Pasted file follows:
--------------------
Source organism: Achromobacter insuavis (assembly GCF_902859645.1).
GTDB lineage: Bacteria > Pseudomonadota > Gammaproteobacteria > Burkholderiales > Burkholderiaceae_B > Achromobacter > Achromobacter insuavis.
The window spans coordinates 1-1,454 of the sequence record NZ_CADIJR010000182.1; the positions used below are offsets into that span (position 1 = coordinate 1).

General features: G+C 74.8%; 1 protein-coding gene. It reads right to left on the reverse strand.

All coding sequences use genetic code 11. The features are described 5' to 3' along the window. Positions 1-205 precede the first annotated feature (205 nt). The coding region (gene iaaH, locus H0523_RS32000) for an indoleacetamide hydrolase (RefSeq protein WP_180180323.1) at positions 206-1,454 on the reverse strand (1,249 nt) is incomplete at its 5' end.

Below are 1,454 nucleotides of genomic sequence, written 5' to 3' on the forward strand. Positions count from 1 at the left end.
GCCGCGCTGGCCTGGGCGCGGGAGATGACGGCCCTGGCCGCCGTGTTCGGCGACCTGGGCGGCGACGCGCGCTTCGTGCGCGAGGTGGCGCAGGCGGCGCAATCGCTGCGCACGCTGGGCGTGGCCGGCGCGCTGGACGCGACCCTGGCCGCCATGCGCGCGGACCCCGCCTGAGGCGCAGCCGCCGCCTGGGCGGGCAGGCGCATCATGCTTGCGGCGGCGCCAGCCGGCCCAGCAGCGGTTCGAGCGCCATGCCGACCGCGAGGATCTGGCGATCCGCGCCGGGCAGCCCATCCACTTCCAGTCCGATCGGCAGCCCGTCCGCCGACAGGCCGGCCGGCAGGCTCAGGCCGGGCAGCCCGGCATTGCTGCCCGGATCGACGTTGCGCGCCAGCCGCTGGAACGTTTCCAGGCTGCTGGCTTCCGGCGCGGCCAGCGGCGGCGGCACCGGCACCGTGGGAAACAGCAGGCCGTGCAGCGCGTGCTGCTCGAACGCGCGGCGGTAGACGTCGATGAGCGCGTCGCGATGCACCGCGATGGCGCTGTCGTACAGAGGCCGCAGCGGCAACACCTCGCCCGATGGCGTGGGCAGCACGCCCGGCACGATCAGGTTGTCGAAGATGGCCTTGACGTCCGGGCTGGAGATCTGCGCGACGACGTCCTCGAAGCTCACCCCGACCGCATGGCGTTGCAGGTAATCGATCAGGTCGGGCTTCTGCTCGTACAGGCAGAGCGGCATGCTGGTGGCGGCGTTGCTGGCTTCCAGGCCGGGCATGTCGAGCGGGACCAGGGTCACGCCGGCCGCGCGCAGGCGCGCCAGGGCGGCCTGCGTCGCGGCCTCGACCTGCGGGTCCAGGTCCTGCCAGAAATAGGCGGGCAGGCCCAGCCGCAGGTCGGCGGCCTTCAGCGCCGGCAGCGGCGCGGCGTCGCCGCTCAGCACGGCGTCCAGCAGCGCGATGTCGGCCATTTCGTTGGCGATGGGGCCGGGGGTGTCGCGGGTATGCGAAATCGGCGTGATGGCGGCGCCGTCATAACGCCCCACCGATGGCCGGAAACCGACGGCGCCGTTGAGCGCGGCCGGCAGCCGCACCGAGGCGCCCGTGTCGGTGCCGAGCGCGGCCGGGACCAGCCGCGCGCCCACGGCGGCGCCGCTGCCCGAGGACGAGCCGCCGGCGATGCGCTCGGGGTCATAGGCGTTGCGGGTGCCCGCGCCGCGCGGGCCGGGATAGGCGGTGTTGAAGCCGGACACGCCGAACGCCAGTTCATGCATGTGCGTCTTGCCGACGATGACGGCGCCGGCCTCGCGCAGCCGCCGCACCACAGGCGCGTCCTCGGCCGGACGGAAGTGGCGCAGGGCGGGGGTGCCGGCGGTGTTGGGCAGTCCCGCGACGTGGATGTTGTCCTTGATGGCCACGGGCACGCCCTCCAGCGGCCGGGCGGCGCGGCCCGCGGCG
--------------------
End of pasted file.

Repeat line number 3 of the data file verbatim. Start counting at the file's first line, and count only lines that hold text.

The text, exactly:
The window spans coordinates 1-1,454 of the sequence record NZ_CADIJR010000182.1; the positions used below are offsets into that span (position 1 = coordinate 1).